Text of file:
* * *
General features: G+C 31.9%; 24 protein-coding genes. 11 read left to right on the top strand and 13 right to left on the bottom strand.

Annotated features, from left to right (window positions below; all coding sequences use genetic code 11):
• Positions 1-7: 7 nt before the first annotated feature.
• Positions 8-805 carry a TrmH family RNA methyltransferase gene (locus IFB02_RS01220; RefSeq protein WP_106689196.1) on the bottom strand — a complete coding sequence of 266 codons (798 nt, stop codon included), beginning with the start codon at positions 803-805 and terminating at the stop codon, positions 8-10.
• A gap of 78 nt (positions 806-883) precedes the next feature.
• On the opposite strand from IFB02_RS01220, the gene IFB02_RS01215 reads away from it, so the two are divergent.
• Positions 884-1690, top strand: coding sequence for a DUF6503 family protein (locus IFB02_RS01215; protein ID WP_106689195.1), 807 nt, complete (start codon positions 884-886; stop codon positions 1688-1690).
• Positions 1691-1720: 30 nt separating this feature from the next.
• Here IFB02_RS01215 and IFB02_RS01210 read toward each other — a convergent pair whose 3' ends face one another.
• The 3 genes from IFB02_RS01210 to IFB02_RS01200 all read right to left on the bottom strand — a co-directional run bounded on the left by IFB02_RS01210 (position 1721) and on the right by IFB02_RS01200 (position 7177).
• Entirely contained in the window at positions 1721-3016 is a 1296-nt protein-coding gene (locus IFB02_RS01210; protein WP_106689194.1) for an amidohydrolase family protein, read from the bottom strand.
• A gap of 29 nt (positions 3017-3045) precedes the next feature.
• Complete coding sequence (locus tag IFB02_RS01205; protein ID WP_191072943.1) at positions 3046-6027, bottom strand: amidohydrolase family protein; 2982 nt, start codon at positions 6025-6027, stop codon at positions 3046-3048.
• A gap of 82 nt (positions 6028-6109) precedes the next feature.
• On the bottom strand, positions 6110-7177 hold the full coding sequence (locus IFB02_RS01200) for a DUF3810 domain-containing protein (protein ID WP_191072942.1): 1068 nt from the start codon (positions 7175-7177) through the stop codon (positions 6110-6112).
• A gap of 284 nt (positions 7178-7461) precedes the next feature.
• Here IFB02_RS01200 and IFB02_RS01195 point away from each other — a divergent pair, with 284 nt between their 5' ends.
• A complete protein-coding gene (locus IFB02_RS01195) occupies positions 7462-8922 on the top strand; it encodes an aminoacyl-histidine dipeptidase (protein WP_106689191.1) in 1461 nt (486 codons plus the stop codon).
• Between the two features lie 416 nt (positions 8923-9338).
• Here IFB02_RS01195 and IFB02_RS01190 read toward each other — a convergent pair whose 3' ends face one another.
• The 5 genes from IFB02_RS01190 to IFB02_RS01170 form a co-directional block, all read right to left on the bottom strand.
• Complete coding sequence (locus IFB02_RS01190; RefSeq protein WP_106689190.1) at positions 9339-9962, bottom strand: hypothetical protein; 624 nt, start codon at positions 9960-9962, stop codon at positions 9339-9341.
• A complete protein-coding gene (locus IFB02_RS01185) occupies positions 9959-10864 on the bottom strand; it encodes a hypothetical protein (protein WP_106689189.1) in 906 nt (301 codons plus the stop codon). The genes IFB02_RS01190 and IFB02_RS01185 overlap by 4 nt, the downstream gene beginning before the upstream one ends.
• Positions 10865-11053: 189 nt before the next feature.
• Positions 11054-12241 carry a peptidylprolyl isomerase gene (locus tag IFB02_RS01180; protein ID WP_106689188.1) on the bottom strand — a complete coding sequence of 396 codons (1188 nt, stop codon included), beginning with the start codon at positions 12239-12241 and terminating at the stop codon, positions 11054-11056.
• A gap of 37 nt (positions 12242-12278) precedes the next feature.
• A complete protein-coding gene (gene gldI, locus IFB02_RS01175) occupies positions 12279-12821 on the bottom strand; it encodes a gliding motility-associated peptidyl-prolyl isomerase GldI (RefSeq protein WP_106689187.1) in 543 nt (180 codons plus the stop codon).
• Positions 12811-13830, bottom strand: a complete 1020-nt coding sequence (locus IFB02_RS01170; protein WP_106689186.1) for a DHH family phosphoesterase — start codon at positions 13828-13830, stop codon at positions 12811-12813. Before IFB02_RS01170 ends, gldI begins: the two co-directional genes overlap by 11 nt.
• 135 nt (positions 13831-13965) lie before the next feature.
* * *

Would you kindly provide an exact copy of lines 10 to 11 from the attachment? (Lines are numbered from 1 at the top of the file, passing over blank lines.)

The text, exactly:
• The 3 genes from IFB02_RS01210 to IFB02_RS01200 all read right to left on the bottom strand — a co-directional run bounded on the left by IFB02_RS01210 (position 1721) and on the right by IFB02_RS01200 (position 7177).
• Entirely contained in the window at positions 1721-3016 is a 1296-nt protein-coding gene (locus IFB02_RS01210; protein WP_106689194.1) for an amidohydrolase family protein, read from the bottom strand.